23/02/2018 16:50 GMT | Updated 23/02/2018 16:53 GMT

Black Panther, Representation And Me

For this woman, who still sometimes has moments of insecurities, Wakanda is a reminder of the creation I am

Marvel Studios

As I sat down in the Leicester cinema and took my singular seat, as the adverts and trailers began to roll, and as I took a deep breath, I found myself looking around discreetly and clocking all the other people attending this 2:40pm showing of Black Panther. It was half term in the UK so of course there were children with their parents, many of the families of colour, some of not, there were teens, students, some couples, some friends and some people alone like myself.

As I squinted and craned my neck to see all those around me I wondered if they had the same feelings that I had in my bones, I wondered if they knew that the moment coming was about to be so sacred, so special, clothed with such divinity that really we had to be careful to respect the space we were in, the art we were about to see and have open hearts and minds.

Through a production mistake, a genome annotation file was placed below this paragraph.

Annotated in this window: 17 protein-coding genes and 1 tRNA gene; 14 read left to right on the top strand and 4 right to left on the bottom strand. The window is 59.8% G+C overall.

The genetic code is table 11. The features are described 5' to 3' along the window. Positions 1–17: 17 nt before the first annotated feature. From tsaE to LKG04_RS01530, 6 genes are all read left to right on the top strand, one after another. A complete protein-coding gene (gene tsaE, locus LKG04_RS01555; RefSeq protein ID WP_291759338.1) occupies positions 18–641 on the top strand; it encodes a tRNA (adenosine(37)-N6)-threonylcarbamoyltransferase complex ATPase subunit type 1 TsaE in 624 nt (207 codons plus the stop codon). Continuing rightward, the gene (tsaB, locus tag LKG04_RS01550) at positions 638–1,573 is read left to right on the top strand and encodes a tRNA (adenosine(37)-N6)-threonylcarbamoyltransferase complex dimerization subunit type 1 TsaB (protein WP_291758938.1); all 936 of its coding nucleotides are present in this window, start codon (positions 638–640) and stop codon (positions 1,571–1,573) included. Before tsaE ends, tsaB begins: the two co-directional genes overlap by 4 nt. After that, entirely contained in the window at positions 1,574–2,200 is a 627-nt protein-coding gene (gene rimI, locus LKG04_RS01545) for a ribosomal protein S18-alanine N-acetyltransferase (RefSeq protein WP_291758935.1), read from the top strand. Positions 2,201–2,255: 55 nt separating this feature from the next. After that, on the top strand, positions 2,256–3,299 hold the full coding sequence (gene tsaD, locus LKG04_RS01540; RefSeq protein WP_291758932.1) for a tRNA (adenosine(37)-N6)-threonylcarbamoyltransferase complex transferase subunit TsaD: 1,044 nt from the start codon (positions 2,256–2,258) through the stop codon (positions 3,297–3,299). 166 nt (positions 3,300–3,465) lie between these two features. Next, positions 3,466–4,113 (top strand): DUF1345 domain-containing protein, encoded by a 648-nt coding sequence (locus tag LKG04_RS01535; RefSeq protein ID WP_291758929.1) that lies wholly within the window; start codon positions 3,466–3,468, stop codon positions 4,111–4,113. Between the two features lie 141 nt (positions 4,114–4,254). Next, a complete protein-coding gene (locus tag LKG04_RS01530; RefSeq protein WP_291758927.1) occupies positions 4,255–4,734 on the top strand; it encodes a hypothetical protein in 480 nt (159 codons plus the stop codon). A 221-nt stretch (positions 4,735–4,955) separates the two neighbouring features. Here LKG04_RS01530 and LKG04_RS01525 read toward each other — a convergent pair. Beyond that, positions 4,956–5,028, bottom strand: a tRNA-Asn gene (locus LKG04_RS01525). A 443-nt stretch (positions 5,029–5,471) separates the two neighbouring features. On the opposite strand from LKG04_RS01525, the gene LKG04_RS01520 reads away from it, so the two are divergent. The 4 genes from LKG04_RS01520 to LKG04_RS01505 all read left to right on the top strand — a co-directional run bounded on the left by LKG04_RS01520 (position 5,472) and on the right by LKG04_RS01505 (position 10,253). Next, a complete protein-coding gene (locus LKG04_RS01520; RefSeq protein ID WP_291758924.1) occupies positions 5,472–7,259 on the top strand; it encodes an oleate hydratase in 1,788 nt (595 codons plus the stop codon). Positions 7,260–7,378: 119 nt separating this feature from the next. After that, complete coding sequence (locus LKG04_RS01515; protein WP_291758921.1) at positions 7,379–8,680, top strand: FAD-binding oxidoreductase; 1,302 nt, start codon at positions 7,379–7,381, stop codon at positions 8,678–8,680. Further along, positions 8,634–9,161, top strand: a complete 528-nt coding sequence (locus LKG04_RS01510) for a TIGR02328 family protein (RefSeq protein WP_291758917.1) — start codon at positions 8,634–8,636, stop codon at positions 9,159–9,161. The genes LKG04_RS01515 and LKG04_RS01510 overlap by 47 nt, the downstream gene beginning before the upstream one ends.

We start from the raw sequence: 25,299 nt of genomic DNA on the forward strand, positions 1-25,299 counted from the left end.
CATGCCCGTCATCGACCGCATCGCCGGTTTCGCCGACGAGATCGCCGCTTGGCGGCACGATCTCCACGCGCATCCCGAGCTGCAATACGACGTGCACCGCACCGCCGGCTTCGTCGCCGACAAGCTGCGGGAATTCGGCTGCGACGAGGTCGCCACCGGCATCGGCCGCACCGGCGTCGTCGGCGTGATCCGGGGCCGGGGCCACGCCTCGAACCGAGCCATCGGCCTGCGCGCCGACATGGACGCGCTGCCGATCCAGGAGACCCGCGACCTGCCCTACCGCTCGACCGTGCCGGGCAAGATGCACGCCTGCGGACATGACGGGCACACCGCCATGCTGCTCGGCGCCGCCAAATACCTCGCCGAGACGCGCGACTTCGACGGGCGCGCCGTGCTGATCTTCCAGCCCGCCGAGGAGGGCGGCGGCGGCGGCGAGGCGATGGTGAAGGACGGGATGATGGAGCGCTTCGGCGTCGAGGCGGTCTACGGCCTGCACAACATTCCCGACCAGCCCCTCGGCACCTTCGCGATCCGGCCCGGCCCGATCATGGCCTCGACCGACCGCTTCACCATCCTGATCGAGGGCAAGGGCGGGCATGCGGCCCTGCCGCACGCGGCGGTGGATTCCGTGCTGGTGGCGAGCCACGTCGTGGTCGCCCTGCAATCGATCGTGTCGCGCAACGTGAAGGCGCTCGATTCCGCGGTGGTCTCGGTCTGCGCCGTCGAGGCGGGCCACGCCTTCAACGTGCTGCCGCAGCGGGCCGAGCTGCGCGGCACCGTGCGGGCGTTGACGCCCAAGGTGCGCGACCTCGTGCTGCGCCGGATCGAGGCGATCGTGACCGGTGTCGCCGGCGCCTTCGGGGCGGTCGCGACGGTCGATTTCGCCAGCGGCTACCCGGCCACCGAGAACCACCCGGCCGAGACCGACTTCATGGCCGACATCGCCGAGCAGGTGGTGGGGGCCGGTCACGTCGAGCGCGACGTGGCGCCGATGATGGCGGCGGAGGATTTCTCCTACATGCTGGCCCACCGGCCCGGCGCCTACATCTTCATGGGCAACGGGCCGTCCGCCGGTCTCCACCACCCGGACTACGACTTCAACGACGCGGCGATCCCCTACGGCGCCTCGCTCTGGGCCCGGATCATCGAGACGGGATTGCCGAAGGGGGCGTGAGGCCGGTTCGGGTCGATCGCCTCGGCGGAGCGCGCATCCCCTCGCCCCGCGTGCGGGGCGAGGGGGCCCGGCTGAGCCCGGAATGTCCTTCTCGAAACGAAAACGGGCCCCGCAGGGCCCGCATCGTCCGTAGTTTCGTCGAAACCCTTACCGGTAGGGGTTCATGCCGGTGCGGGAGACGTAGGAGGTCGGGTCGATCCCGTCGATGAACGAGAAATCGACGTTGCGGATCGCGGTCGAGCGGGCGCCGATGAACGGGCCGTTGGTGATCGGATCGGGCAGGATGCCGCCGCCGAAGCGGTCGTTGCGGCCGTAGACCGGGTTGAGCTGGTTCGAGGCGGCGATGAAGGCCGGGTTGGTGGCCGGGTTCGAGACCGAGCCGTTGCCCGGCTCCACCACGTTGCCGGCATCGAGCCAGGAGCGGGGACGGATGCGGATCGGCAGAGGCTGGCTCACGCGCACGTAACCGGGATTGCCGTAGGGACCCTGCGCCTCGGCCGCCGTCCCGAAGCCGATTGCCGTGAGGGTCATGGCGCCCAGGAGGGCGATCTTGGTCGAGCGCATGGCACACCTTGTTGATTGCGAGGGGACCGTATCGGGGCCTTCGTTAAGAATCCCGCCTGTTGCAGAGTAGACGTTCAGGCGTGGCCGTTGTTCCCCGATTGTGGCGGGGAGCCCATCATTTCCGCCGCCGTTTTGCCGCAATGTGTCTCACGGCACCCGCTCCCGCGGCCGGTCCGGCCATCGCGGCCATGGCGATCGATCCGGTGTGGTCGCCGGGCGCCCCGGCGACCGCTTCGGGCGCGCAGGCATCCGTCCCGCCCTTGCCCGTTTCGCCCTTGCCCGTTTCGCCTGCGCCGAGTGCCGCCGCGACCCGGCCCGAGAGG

I wondered if the little ones knew that we were about to get something that generations before them, most likely even their parents or guardians, did not have when they were their age.

Did the older couple to my left be uncomfortable to watch something that just would not have existed in their youth; would they shift in their seats and fidget at the suggestion that there is any world, fictional or otherwise, where we are nuanced, progressed and civilized nation of people?

The lads I heard whispering just behind me, would they be respectful of everything we would see on that screen, would they try and emulate with ignorance or the option that brought even more anxiety into my mind, mock it all from lack of understanding.

As my mind twisted and turned trying to preempt every other persons reaction, the film began and my attention was snapped away from my own self. I felt myself shudder and convulse and the tears begin falling before I could even properly allow my mind to articulate what I was feeling.

You see in my faith, and in my job, within a story will be subtext, a sub plot, greater meaning and sometimes even a life lesson. My mind and my spirit has trained me to instantly open up a small portion of my heart to scan for those things at all times, and whenever my scanner hits on something of substance there is nearly always a very emotional and visceral reaction.